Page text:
If I were to say it in a few words: the ‘three-in-one‘ divorce is a mutilation of the Quranic injunction vis-à-vis divorce. Prophet Mohammad (pbuh) said: “A divorce is one of those halal, or permitted acts, which is most disliked by God.” (Abu Dawud). Notwithstanding the importance of perpetuation of a marriage, Islam is very clear about a couple’s right to seek separation if the marriage is not working, or if one or both spouses have irreconcilable differences, or simply, on the basis of lack of love or liking between them.
The Holy Quran, on divorce, states: “If a husband and wife cannot get along, two arbitrators, one from each family, should provide counselling in an effort to avert the much-disliked talaq.” (4:35).
The legal system of Pakistan, which follows the Islamic injunctions on divorce, is clear on the process of divorce. (Photo: Reuters)
What follows after all efforts for reconciliation have failed is the process of divorce. According to the religious scholar, Nilofer Ahmed, “Divorce can be broadly of two types: (i) talaqul sunnah, which is based on the Quran and Hadith and (ii) talaqul badi, three-in-one divorce, though based on a heterodox innovation, will still be considered to have taken legal effect.”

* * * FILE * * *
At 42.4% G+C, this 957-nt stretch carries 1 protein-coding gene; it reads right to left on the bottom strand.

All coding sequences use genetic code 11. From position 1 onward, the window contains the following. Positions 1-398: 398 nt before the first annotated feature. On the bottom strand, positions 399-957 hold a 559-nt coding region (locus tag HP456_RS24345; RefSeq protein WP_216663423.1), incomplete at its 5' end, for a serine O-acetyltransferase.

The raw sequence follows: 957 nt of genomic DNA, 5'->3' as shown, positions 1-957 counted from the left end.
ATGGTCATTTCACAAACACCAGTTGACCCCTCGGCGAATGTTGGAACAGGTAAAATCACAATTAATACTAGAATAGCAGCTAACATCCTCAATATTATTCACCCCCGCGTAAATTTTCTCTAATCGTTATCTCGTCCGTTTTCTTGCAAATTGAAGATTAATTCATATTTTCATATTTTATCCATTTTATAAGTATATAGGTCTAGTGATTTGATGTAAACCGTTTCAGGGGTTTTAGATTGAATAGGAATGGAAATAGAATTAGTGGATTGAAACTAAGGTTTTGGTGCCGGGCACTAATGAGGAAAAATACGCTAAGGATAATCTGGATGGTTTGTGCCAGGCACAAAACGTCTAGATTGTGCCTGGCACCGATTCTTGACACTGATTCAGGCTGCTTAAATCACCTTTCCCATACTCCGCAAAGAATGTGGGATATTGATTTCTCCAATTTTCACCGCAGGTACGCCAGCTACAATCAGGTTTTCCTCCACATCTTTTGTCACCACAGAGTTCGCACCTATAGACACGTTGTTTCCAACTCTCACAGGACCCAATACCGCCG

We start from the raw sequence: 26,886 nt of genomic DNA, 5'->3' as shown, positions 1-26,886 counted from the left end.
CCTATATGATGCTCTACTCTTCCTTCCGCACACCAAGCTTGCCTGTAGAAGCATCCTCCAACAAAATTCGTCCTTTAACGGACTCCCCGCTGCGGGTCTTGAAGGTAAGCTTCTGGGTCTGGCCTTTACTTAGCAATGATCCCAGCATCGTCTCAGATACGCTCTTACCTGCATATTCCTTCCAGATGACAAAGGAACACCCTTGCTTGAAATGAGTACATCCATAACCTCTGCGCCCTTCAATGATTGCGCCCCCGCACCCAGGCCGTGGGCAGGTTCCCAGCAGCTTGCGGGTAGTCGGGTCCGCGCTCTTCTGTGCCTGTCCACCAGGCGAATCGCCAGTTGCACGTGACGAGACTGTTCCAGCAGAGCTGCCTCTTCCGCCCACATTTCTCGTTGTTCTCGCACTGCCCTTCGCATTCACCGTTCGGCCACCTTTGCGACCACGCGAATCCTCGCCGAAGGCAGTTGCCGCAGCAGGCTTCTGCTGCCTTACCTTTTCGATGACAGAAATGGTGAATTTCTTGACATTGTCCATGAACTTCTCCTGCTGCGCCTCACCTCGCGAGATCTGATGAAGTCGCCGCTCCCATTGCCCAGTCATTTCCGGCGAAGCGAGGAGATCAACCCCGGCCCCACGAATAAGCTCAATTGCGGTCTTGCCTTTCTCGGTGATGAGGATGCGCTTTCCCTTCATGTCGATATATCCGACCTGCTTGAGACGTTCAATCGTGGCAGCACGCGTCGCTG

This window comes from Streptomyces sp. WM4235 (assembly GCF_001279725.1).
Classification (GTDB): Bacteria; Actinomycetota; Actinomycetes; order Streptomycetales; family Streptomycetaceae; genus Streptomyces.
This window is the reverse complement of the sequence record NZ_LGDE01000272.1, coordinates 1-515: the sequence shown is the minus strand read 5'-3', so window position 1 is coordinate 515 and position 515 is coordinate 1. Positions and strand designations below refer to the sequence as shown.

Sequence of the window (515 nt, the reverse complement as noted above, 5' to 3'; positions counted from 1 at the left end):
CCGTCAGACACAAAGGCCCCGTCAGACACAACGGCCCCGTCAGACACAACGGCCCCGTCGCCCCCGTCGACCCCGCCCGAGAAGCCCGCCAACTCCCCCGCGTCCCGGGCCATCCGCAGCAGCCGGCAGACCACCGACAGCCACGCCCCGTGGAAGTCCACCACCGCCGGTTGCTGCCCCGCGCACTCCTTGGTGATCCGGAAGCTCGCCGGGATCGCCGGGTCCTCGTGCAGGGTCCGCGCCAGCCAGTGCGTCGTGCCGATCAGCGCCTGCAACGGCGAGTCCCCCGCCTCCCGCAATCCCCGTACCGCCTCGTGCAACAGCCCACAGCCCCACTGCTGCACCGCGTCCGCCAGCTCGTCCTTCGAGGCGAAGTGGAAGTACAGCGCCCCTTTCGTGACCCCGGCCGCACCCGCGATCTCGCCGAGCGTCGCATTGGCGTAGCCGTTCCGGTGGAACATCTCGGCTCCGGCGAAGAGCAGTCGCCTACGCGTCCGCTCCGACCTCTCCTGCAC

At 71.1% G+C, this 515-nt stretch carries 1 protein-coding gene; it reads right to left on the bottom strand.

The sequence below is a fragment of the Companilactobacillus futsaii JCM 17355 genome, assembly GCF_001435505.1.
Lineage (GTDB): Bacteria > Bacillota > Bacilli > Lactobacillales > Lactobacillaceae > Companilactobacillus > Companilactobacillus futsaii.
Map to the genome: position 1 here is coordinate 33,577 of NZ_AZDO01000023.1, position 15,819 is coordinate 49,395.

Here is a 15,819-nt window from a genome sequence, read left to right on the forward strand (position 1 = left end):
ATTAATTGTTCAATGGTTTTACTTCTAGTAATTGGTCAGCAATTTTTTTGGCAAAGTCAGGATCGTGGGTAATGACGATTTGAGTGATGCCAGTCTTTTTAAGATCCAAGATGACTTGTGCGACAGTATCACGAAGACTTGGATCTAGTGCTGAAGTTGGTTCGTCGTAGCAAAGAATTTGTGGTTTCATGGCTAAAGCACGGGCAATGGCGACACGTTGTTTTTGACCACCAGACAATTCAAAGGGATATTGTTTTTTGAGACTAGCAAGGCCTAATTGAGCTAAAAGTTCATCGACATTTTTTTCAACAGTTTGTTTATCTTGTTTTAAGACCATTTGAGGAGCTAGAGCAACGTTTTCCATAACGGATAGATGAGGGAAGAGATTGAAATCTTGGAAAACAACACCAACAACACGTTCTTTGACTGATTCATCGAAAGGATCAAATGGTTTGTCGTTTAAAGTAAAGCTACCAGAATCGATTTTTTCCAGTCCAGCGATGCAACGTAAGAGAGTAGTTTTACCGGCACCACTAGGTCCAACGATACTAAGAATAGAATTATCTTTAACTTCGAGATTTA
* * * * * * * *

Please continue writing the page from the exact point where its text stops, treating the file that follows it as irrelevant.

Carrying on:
Ahmed further adds: “When Hazrat Umar (RA) was the caliph, he used to punish those men severely who followed this method. The talaqul sunnah is further divided into the ahsan, or the best and most laudable, and the hasan, or the laudable. In all the above types, the divorce is revocable up to the second pronouncement, but becomes irrevocable after the third pronouncement of the words of divorce.”
It must be understood that despite the Quranic instruction to value marriage, Muslim men and women are allowed to be divorced. And it must be understood that the process of divorce, according to the Quran, is not impulsive, done in anger, a heat-of-the-moment triple talaq, or a three-in-one divorce. The Quran is very clear about divorce.